Editor’s Note: Each week we publish an interview with the SMBA ’14 Student of the Week. The winner of the Student of the Week (awarded by the previous winner) sits in the front row of class and proudly displays a flag of his or her choice on the famous Tez statue. Super tutor Patrick Coghlan took home the honors this week.
Michael Schwartz: You earned Student of the Week honors based on your willingness to help out the rest of the cohort at any time, especially in subjects like statistics since you were a math major. What’s the biggest key to helping a stats novice learn the material?
Patrick Coghlan: The biggest key for people beginning to learn about statistics is to realize that all of the problems will provide you with the information you need. The material is not that difficult once a person understands how all the equations and processes work and when to apply them. A new problem might be dealing with a weird object or have an odd back story, but the bottom line is that the question being asked is probably simple once all of the nonsense is pushed aside. It is also important to note that statistics can be confusing and it is not the end of the world when a question is answered incorrectly, although when someone is a novice at anything there is nothing more frustrating than getting answers wrong.
MS: You played baseball the past two years at Purdue as a walk-on. What were your main responsibilities for the Boilmakers and what did you get out of that experience?
PC: My main responsibilities for the baseball team at Purdue were catching bullpens, maintaining as high of a GPA as possible, and bringing as much energy and hard work to every practice, game, and workout session as possible. The experience of walking on at Purdue cemented the philosophy that if you want something bad enough you can get it as long as you are willing to work harder than everyone else who wants the same thing. I was rewarded with memories, friendships, and gratitude that will certainly last a lifetime.
MS: You’ve got an insatiable will to win or be your best at everything you do. Where do you think that comes from?
PC: I don’t really know for sure why I turned out the way I did, but my gut reaction is to say that it came from my parents. There were two unspoken rules as I was growing up and I have continued to live my life by them ever since. The rules were to give all your effort at whatever you were doing and to always finish something you started. But beyond that I think that I am a very proud person and one of the most important things in the world to me is to make my siblings, but especially my parents, proud. I may not always win or be the best, but if I work as hard as possible to get to that point then my parents and siblings should be proud of what I have done.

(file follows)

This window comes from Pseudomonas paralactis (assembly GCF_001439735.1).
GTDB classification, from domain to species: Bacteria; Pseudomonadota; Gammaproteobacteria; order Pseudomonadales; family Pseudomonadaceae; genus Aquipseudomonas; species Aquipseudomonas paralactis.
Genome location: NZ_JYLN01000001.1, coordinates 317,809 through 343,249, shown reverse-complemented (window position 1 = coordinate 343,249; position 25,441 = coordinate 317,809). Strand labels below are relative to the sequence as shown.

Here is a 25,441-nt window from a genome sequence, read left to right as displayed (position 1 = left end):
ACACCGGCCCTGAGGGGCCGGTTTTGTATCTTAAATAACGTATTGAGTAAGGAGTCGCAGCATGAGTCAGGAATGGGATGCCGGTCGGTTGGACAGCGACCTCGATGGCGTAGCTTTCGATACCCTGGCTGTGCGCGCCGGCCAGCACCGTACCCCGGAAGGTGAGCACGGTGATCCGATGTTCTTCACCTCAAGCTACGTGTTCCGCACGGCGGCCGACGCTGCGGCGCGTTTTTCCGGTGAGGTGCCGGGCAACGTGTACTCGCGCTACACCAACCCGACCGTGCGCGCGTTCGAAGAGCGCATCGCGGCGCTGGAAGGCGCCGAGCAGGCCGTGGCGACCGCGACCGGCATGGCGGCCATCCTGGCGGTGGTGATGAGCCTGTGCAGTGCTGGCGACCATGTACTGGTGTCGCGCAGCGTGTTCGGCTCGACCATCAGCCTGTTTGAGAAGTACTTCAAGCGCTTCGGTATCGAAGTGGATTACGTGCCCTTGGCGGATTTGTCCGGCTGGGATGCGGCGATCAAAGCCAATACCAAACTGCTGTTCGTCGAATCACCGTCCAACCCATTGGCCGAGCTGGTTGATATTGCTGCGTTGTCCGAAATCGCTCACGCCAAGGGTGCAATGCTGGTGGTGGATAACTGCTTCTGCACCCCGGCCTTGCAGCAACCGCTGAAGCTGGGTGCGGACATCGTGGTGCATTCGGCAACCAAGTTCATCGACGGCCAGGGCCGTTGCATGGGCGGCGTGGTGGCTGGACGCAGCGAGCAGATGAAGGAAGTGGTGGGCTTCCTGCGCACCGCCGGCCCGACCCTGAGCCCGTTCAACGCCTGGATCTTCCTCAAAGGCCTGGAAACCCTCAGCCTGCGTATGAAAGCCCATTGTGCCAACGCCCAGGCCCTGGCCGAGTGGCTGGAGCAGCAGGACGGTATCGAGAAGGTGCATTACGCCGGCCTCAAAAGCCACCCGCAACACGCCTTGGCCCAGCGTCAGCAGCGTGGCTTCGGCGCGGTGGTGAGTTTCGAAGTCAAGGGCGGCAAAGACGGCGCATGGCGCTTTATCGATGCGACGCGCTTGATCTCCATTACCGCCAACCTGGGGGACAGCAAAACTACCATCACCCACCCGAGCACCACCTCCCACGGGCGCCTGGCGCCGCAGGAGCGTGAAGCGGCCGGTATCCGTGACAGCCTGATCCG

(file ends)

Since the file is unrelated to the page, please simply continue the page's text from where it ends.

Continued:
MS: What was it like growing up with a female twin?
PC: Growing up with a female twin was absolutely fantastic. First of all, I was lucky enough to grow up with a built-in best friend and my twin will always be my best friend. It was nice because we both loved sports but didn’t have to compete directly against each other because of our gender. There was also the perk of becoming friends with all of her girlfriends which meant being around girls more often than not (and those of you that know me are now nodding your heads because my personality makes more sense now). But growing up with a female twin is the best way to grow up.
MS: What are your future career goals? How do you see the SMBA program helping you reach those goals?
PC: My future career goals are to become a loving husband and father, to work in some capacity in Major League Baseball, and to wake up loving what I’m doing. I think the SMBA program will certainly provide me with the knowledge to take the first step into the sports world, but it will also equip me with a better understanding of how professionals interact with one another and how people view the world differently. But most importantly, this program gave me 34 new friends who will become strong connections both personally and professionally as time goes by.